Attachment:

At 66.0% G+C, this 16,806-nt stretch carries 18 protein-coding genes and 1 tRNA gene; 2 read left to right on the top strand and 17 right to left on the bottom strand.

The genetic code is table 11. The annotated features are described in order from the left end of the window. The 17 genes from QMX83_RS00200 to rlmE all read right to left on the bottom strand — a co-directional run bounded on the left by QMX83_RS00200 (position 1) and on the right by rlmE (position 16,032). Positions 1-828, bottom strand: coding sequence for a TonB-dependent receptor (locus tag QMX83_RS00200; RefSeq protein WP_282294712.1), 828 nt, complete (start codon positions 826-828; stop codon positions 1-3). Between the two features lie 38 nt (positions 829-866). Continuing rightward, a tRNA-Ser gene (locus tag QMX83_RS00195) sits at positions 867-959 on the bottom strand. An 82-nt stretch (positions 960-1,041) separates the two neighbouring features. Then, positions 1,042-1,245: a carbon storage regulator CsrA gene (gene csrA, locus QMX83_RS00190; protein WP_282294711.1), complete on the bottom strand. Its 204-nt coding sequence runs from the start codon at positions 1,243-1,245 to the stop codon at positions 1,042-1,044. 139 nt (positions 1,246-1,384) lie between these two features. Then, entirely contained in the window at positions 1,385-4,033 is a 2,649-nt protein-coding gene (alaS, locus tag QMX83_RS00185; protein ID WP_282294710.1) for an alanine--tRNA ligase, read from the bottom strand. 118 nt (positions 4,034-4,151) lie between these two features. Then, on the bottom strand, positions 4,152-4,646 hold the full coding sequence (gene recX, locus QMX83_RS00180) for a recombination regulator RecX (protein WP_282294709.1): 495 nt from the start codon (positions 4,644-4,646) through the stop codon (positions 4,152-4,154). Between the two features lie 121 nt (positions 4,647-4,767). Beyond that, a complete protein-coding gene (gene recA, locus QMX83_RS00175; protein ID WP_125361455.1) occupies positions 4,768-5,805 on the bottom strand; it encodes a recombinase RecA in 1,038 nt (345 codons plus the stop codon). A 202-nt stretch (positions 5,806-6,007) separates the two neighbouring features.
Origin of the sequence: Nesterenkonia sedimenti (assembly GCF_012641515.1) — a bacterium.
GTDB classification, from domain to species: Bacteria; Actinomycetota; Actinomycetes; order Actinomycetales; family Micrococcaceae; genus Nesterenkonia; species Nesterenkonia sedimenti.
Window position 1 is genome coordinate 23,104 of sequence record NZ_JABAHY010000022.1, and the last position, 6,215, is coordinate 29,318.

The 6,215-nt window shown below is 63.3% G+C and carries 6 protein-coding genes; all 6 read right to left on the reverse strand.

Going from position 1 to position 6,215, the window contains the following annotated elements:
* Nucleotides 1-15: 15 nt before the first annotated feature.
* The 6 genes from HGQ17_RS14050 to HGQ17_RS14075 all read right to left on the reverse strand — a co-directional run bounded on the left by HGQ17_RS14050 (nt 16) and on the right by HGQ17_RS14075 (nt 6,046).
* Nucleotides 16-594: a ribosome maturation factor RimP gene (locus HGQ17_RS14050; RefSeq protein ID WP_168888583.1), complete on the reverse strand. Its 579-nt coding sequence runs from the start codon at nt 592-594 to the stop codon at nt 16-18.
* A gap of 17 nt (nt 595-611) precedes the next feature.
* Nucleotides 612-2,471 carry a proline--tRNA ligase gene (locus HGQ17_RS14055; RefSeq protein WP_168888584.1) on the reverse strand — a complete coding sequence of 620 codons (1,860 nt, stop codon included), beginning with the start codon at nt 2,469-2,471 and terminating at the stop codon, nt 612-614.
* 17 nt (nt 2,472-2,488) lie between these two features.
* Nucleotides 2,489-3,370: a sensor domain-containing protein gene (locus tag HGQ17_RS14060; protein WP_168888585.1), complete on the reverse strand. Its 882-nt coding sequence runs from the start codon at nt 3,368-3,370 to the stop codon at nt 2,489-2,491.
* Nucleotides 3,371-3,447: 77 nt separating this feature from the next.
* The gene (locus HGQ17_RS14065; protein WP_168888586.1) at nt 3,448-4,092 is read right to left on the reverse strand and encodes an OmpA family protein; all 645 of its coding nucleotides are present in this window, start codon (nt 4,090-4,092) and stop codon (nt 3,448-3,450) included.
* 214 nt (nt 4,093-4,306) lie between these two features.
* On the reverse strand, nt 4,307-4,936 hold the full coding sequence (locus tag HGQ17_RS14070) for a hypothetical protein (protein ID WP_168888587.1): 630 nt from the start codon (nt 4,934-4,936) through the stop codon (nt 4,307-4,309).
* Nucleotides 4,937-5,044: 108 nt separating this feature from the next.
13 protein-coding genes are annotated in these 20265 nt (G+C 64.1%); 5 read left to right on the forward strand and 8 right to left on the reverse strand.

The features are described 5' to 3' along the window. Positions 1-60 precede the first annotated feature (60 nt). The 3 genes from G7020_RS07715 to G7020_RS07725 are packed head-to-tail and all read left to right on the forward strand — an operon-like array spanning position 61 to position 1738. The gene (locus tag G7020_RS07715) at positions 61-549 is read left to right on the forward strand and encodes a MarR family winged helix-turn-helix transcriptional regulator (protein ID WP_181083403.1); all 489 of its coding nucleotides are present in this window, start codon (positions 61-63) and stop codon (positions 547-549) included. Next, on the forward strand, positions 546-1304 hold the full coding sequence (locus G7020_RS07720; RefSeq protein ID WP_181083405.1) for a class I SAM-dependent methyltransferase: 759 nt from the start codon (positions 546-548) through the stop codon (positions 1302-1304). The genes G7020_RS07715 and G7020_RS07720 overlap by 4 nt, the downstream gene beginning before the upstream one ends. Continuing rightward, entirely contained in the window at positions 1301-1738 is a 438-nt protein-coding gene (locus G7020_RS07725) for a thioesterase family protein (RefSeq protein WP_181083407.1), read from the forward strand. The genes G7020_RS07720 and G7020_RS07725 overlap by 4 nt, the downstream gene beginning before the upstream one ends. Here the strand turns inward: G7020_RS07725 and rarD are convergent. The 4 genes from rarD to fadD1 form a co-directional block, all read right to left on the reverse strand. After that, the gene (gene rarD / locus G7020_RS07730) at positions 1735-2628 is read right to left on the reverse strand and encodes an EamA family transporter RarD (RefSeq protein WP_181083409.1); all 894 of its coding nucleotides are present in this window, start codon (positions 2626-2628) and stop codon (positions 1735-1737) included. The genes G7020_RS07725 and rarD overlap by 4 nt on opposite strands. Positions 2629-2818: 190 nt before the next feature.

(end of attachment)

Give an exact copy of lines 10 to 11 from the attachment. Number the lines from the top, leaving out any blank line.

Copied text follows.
* Nucleotides 16-594: a ribosome maturation factor RimP gene (locus HGQ17_RS14050; RefSeq protein ID WP_168888583.1), complete on the reverse strand. Its 579-nt coding sequence runs from the start codon at nt 592-594 to the stop codon at nt 16-18.
* A gap of 17 nt (nt 595-611) precedes the next feature.